Describe your role at Medbury, and what attracted you to the school.
My role is full time Head of Drama (including Dance), teaching Years 4-8, and I also cover Language Learning for Years 7 & 8 (Māori and French). Initially, I was attracted to the school because I had visited Medbury a few times when I was working as a drama adviser for UC Advisory Services, plus I knew from my childhood piano teacher that the staff common room was THE BEST (and there is a terrific morning tea!). Staff wellbeing and morale is very important to me - I wanted to be in a school that valued the Arts and one that fostered a positive, collegial atmosphere.
What impact have you made in your role? Can you share some highlights and achievements with us?
I would like to think that I have strengthened and expanded the programme. Drama is a fun subject to teach - and students love it as it involves doing, being, thinking and creating. The Year 6 boys have a double period of Drama and Dance once a week and this also includes literacy outcomes. A fabulous teacher, Jane McGarry, teaches the juniors and also writes and directs a Christmas nativity with all boys dressed up and sparkling. Drama classes at Medbury are popular and there are now a number of added opportunities. We offer an after school programme for Drama and last year we introduced a Hip Hop dance class. Theatre Sports has kicked off and last year there were three teams entered in the Junior competition. Medbury has always had large scale senior productions and I think I have upheld this tradition but the way we do the shows has changed.
Can you tell us a bit about these productions?
As the school roll has increased, only the Year 8 students do a major. I try to minimise disruption to the school programme so it is rehearsed in sections with each Year 8 class performing one section. An extension group devises the linking sections to tie the whole show together. Sometimes we write the whole show, or last year, we took “A Midsummer Night’s Dream” and arranged it for four classes of 23 students, then added a group who linked the four sections together . As soon as the boys finish performing their section, they become part of a ‘Greek’ chorus who sing and chant on the stands at the side of the stage. There is a fantastic staff production team at Medbury who collaborate to make this a splendid event. I am blessed to work with a teacher who is also a creative genius with costumes: Jo Keleghan. She sources second hand clothes and materials creating an enviable wardrobe. Each show looks like a wearable art event!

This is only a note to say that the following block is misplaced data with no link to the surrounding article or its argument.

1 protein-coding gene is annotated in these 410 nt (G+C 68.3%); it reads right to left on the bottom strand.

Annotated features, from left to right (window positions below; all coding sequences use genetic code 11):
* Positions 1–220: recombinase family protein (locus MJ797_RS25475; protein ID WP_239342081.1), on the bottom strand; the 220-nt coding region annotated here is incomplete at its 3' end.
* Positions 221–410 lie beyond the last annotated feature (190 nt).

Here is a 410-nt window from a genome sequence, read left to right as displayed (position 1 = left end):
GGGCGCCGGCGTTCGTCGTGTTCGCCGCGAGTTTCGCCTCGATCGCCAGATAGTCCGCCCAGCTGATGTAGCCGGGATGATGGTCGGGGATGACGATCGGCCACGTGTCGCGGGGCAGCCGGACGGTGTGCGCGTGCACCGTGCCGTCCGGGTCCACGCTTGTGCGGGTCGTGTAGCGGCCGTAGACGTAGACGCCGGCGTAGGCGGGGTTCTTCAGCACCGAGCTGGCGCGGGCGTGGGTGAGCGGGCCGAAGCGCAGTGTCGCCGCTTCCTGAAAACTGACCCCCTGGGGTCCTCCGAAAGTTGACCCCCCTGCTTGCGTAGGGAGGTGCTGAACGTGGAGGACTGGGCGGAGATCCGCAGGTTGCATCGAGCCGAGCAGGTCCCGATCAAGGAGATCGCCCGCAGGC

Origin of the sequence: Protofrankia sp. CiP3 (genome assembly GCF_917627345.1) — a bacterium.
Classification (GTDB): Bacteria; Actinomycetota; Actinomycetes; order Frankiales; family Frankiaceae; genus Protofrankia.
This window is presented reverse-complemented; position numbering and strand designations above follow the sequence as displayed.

How would you describe your approach to teaching?
I am firm but funny. There are strict boundaries: the first lesson of the year has the boys freezing in a position of what they are NOT allowed to do in the drama studio (the ‘NORTY’ drama class!) I foster a sense of playfulness, then dig deep into their drama characters for the truth. I love teaching and have many laughs with the boys every day. It’s like being surrounded by crazy but adorable puppies!
Can you give us some background on your career in education?
Fortunately when I trained, I also completed a degree (English and Education majors) so I knew I could teach across the sectors. I started off teaching as a generalist intermediate school teacher, then spent 14 years at Rangi Ruru Girls’ School as Director of Theatre Arts. I moved into the Advisory Services (now UC Education Plus) in 2002 when the new Arts curriculum was being implemented and spent a happy eight years there before working as an administrator at ISB - a huge international school in Bangkok. Now that my own children have left the roost, it is lovely working with younger students again.
How do you encourage and nurture a love of learning in your students?
I am passionate about what I teach and I think this spills over. Last year I devised a number of new units: Abel Tasman’s voyage of discovery, the life on board for Captain Cook’s Cook (based on Gavin Bishop’s new picture book), and a unit about the plight of refugees (based on the book “Boy Overboard” by Morris Gleitzman). I am constantly learning and investigating and creating. I want students to have that experience too.
What do you most want to achieve in your role?
I want students to make connections with the real world through their imaginative play. I want them to feel deeply, be critical in their thinking, and feel the joy of learning. We become more empathetic when we have stood in other people’s shoes.
What do you see as the benefits of working at an independent school?
Independent schools can achieve so much - they can offer rich Arts programmes, employ specialist teachers and build fantastic facilities. The young UC graduates that I sometimes help to train learn that in the state sector this is not always possible.
What do you see as the benefits of independent schooling for students?
Students have huge opportunities at independent schools. The values instil a pride in the school so there is a real feeling of community. Traditions cannot be overvalued.
I love the Christ’s College motto: “Good traditions, well maintained”.